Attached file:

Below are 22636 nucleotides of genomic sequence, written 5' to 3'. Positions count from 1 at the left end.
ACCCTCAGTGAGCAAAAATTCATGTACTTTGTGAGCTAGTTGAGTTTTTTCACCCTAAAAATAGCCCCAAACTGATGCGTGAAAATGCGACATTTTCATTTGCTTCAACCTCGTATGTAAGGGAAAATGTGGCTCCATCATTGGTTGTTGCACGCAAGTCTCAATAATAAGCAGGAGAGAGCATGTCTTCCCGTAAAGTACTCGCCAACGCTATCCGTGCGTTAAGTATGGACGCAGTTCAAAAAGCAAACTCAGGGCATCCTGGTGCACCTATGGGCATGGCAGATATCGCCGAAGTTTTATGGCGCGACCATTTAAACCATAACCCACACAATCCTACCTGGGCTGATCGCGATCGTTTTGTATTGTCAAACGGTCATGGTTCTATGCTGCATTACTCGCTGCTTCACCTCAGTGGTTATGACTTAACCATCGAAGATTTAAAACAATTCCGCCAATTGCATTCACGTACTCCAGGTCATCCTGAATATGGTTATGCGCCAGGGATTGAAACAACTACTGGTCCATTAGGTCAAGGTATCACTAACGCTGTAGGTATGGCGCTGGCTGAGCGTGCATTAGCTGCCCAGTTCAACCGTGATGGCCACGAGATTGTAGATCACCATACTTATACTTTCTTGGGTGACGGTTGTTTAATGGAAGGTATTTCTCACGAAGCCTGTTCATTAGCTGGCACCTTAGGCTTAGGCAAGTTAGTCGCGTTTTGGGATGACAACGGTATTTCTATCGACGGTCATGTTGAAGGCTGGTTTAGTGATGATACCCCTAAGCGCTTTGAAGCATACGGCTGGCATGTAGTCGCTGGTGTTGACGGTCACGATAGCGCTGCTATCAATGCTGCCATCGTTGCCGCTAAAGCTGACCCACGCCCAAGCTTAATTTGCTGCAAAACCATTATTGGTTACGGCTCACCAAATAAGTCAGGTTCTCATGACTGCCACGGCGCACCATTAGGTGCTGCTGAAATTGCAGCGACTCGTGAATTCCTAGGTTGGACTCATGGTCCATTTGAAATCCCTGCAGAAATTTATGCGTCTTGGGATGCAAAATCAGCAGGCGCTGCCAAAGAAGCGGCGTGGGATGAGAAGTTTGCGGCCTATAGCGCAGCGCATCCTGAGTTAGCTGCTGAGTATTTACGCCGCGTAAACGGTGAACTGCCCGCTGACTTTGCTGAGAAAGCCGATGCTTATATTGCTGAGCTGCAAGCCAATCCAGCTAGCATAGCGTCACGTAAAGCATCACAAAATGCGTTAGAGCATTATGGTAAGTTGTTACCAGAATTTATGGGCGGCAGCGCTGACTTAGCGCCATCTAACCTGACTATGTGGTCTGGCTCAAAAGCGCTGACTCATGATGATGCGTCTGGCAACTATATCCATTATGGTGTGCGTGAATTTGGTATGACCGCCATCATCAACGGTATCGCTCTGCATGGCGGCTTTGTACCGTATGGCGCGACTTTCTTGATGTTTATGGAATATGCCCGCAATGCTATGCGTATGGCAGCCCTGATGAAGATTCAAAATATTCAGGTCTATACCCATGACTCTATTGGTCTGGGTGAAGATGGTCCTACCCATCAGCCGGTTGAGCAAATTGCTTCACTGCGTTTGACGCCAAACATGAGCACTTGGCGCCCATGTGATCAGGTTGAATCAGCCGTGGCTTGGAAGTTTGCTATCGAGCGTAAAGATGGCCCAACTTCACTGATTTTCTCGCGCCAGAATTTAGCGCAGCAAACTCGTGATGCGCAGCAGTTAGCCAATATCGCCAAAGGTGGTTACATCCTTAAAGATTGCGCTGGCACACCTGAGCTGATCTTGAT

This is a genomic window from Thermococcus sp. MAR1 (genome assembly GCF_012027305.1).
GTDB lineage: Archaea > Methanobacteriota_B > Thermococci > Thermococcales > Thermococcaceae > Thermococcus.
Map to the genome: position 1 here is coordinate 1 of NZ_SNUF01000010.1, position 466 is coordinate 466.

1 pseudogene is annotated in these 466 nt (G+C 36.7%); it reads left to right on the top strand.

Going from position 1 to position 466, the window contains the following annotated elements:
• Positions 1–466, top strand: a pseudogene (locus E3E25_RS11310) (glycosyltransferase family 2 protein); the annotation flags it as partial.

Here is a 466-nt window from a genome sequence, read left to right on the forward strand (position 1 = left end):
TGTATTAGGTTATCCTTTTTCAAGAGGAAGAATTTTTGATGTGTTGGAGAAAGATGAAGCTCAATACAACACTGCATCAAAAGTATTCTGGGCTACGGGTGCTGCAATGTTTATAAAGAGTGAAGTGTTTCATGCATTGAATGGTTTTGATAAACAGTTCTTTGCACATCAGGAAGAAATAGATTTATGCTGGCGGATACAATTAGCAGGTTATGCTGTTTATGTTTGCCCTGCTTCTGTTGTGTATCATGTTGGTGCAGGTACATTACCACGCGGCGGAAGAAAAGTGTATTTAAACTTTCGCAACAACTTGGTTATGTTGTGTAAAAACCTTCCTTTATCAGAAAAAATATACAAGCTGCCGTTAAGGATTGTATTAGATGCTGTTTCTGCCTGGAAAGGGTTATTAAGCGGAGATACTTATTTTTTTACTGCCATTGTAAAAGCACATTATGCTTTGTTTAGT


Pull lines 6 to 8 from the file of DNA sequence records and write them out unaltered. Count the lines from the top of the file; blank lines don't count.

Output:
1 pseudogene is annotated in these 466 nt (G+C 36.7%); it reads left to right on the top strand.

Going from position 1 to position 466, the window contains the following annotated elements:
• Positions 1–466, top strand: a pseudogene (locus E3E25_RS11310) (glycosyltransferase family 2 protein); the annotation flags it as partial.